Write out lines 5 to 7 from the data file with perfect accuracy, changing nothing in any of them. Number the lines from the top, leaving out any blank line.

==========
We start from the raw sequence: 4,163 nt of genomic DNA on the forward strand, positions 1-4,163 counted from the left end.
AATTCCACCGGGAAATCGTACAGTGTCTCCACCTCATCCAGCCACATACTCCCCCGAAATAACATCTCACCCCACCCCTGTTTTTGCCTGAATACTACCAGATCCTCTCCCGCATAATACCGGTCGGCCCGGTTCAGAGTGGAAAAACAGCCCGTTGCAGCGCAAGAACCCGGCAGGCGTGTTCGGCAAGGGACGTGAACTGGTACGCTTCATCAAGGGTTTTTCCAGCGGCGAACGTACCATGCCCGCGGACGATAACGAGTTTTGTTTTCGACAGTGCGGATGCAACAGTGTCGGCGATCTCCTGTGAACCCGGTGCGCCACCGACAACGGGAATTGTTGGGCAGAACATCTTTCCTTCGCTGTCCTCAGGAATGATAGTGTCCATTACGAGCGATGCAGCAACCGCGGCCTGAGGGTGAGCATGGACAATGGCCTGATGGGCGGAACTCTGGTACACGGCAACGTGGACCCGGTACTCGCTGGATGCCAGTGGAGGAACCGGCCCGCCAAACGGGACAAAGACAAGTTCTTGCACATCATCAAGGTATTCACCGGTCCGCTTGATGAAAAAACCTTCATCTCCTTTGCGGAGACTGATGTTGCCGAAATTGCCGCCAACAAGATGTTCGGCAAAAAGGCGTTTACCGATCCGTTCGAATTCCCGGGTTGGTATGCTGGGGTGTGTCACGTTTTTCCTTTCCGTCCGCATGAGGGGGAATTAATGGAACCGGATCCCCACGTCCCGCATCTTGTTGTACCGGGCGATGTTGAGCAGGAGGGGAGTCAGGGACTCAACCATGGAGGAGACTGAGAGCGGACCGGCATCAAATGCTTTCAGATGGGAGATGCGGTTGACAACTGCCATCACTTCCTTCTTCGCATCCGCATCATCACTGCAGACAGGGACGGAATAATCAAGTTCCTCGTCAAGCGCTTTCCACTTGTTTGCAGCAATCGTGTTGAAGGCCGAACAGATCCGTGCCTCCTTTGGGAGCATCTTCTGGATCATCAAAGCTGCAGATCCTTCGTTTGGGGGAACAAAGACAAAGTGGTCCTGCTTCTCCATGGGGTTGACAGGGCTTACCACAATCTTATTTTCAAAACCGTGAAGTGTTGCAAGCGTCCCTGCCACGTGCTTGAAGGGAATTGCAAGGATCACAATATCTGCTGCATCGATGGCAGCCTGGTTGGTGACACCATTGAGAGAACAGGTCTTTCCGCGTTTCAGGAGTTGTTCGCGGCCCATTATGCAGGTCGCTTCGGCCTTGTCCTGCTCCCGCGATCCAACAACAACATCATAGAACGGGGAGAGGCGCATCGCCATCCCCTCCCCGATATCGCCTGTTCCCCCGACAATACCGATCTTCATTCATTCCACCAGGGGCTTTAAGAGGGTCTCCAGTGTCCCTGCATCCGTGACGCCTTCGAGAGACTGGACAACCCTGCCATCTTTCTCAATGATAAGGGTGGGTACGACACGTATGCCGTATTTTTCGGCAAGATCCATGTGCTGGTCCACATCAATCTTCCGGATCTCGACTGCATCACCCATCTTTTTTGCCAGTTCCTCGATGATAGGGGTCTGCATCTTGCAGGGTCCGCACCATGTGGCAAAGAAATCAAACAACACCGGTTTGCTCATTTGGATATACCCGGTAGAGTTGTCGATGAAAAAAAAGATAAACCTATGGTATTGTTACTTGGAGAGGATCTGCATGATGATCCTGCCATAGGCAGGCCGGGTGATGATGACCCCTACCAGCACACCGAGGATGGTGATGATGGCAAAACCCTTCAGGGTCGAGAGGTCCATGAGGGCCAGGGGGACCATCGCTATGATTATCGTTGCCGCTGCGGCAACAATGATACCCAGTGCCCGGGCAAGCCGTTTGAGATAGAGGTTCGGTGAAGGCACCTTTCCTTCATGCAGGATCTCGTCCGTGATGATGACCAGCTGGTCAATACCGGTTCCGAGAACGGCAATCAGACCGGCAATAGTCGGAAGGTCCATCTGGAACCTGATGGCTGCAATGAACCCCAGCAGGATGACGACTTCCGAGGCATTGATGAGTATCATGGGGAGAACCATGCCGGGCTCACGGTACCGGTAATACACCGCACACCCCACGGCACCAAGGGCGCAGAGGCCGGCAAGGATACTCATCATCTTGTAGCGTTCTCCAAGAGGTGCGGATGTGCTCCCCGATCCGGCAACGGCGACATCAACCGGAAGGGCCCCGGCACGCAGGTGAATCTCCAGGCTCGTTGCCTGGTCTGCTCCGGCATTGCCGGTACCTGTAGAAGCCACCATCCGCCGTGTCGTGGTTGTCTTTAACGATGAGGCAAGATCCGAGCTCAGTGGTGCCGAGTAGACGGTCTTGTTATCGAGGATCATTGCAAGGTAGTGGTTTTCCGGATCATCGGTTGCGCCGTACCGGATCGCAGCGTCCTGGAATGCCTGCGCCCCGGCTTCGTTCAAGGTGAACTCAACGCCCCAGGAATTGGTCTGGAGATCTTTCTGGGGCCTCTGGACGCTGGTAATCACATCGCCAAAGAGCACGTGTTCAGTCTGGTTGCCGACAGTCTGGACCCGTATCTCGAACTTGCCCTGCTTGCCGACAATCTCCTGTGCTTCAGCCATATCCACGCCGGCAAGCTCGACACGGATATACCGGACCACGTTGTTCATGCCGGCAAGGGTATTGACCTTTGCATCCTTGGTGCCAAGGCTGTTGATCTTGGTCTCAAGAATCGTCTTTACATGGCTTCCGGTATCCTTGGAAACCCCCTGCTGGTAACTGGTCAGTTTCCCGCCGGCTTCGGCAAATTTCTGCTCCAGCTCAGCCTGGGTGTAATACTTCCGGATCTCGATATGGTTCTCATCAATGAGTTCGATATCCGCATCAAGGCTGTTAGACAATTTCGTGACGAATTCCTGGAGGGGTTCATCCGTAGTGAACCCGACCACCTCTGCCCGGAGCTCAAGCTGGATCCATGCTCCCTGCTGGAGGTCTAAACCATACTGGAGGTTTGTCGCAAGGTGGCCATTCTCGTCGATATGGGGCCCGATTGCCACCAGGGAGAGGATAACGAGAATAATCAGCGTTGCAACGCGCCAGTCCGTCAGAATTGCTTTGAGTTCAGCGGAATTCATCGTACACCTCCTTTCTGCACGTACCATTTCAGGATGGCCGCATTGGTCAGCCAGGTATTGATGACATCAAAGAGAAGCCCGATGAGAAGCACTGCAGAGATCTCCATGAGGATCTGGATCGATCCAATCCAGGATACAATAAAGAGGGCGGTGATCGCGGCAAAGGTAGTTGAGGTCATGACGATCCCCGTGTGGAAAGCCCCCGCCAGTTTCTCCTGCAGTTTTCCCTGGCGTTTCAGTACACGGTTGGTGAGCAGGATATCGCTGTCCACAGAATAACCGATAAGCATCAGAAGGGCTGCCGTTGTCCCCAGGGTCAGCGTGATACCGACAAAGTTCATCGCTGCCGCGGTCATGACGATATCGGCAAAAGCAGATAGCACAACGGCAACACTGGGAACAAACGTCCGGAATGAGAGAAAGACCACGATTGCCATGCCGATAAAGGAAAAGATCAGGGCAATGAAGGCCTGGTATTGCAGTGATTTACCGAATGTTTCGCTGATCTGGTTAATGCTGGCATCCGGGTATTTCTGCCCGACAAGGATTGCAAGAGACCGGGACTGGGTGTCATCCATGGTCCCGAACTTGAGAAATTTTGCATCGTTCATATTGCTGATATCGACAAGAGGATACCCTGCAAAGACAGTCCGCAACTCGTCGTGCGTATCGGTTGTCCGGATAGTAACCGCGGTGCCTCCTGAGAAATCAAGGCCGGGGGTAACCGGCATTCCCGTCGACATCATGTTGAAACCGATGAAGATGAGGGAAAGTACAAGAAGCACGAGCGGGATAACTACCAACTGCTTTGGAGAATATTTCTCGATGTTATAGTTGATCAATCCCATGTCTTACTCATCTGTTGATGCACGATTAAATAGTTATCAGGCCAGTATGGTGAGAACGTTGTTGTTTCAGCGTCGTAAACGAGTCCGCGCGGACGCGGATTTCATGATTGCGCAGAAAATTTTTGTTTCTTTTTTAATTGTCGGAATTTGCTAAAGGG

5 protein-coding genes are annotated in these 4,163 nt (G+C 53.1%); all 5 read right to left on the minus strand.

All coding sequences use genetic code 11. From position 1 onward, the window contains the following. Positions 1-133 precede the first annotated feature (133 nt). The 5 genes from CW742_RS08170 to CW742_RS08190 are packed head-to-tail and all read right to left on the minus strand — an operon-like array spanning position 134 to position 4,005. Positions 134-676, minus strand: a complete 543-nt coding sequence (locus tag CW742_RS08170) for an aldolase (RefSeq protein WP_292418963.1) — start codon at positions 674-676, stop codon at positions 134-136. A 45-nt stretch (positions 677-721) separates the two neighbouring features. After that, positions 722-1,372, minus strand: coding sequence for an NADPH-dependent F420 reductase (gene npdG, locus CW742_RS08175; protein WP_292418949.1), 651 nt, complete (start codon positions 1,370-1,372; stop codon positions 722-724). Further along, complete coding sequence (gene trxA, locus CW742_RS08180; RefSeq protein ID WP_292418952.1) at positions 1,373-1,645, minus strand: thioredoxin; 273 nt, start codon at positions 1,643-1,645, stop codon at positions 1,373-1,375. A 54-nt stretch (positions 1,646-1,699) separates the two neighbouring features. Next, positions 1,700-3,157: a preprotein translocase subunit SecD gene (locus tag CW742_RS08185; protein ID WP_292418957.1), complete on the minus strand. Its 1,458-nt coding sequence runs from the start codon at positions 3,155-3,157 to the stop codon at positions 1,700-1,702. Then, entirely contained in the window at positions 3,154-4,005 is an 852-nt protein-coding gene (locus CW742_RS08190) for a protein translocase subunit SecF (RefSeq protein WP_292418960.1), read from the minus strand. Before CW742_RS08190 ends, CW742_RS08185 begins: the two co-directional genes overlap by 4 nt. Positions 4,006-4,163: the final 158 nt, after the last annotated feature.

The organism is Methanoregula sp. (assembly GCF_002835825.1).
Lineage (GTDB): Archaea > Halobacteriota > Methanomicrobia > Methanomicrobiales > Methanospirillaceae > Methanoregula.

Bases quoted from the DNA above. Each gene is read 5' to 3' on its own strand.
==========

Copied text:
The organism is Methanoregula sp. (assembly GCF_002835825.1).
Lineage (GTDB): Archaea > Halobacteriota > Methanomicrobia > Methanomicrobiales > Methanospirillaceae > Methanoregula.

Bases quoted from the DNA above. Each gene is read 5' to 3' on its own strand.